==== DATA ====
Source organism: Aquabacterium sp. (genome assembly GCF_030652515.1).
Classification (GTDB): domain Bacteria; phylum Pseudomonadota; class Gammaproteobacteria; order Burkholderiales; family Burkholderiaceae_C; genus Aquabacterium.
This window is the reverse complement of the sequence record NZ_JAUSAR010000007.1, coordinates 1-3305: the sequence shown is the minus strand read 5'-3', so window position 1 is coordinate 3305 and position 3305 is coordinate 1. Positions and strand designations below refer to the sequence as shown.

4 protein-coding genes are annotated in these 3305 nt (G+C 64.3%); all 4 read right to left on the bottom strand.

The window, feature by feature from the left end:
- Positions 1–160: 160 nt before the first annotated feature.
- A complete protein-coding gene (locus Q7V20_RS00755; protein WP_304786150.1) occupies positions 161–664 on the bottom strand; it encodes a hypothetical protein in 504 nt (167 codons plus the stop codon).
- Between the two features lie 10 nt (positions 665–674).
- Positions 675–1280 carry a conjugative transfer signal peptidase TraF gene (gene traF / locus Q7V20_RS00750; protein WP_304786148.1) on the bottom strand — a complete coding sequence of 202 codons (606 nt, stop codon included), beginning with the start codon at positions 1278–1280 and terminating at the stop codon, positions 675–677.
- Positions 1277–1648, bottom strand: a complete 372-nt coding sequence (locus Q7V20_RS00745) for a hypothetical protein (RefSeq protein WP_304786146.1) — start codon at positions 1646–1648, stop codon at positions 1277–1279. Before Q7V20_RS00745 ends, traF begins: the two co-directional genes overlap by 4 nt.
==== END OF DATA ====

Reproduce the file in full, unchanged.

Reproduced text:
Source organism: Aquabacterium sp. (genome assembly GCF_030652515.1).
Classification (GTDB): domain Bacteria; phylum Pseudomonadota; class Gammaproteobacteria; order Burkholderiales; family Burkholderiaceae_C; genus Aquabacterium.
This window is the reverse complement of the sequence record NZ_JAUSAR010000007.1, coordinates 1-3305: the sequence shown is the minus strand read 5'-3', so window position 1 is coordinate 3305 and position 3305 is coordinate 1. Positions and strand designations below refer to the sequence as shown.

4 protein-coding genes are annotated in these 3305 nt (G+C 64.3%); all 4 read right to left on the bottom strand.

The window, feature by feature from the left end:
- Positions 1–160: 160 nt before the first annotated feature.
- A complete protein-coding gene (locus Q7V20_RS00755; protein WP_304786150.1) occupies positions 161–664 on the bottom strand; it encodes a hypothetical protein in 504 nt (167 codons plus the stop codon).
- Between the two features lie 10 nt (positions 665–674).
- Positions 675–1280 carry a conjugative transfer signal peptidase TraF gene (gene traF / locus Q7V20_RS00750; protein WP_304786148.1) on the bottom strand — a complete coding sequence of 202 codons (606 nt, stop codon included), beginning with the start codon at positions 1278–1280 and terminating at the stop codon, positions 675–677.
- Positions 1277–1648, bottom strand: a complete 372-nt coding sequence (locus Q7V20_RS00745) for a hypothetical protein (RefSeq protein WP_304786146.1) — start codon at positions 1646–1648, stop codon at positions 1277–1279. Before Q7V20_RS00745 ends, traF begins: the two co-directional genes overlap by 4 nt.